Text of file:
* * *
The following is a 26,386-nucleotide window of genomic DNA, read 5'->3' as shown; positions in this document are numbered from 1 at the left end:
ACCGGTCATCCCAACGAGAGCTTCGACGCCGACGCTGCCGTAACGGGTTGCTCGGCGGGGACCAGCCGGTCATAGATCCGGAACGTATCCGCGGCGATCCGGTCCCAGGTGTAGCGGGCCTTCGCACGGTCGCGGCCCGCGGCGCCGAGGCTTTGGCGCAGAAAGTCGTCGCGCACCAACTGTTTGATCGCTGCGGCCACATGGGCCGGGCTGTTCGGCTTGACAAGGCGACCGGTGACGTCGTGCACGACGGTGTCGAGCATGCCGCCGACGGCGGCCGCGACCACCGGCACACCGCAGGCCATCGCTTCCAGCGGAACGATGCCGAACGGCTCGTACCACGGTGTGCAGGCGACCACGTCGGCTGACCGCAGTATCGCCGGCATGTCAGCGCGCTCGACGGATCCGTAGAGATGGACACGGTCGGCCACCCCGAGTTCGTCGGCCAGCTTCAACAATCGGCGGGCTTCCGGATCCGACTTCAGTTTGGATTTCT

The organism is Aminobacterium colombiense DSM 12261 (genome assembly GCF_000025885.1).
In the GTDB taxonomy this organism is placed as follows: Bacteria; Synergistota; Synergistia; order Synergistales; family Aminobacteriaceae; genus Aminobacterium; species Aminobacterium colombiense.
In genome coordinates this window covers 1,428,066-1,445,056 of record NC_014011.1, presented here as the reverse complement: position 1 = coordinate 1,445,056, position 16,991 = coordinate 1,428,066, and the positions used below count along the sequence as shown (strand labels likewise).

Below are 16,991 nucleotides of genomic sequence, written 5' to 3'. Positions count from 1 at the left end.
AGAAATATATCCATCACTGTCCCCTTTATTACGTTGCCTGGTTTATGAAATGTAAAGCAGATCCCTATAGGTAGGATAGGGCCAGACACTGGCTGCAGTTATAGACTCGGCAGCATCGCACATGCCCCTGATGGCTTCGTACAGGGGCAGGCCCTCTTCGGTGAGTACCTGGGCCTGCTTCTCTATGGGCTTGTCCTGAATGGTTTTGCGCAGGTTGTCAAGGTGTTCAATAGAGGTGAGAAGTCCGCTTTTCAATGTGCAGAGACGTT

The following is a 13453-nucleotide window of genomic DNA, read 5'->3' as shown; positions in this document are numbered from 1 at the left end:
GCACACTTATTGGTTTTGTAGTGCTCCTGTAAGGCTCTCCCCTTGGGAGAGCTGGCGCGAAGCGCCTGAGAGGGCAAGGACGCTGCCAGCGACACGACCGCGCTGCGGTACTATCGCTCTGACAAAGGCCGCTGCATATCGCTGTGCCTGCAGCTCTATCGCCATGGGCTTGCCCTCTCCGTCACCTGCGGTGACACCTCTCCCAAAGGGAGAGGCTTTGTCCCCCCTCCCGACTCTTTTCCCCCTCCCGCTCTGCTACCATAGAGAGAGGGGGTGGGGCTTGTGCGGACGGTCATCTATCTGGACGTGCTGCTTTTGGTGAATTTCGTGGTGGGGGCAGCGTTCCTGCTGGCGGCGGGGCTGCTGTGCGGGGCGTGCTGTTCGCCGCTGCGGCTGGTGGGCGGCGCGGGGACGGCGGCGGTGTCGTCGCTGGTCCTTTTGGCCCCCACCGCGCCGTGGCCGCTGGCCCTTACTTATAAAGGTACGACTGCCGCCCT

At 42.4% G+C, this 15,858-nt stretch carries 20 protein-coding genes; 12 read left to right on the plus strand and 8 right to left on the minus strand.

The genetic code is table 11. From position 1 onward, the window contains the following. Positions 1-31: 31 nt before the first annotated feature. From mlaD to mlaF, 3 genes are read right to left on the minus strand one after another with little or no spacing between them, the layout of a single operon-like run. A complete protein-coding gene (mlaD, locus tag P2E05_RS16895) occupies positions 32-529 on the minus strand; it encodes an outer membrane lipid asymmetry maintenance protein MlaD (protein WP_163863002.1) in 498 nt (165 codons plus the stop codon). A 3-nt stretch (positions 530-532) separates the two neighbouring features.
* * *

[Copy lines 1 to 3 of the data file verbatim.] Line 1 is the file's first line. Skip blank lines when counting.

The following is a 26,386-nucleotide window of genomic DNA, read 5'->3' as shown; positions in this document are numbered from 1 at the left end:
ACCGGTCATCCCAACGAGAGCTTCGACGCCGACGCTGCCGTAACGGGTTGCTCGGCGGGGACCAGCCGGTCATAGATCCGGAACGTATCCGCGGCGATCCGGTCCCAGGTGTAGCGGGCCTTCGCACGGTCGCGGCCCGCGGCGCCGAGGCTTTGGCGCAGAAAGTCGTCGCGCACCAACTGTTTGATCGCTGCGGCCACATGGGCCGGGCTGTTCGGCTTGACAAGGCGACCGGTGACGTCGTGCACGACGGTGTCGAGCATGCCGCCGACGGCGGCCGCGACCACCGGCACACCGCAGGCCATCGCTTCCAGCGGAACGATGCCGAACGGCTCGTACCACGGTGTGCAGGCGACCACGTCGGCTGACCGCAGTATCGCCGGCATGTCAGCGCGCTCGACGGATCCGTAGAGATGGACACGGTCGGCCACCCCGAGTTCGTCGGCCAGCTTCAACAATCGGCGGGCTTCCGGATCCGACTTCAGTTTGGATTTCT

The organism is Aminobacterium colombiense DSM 12261 (genome assembly GCF_000025885.1).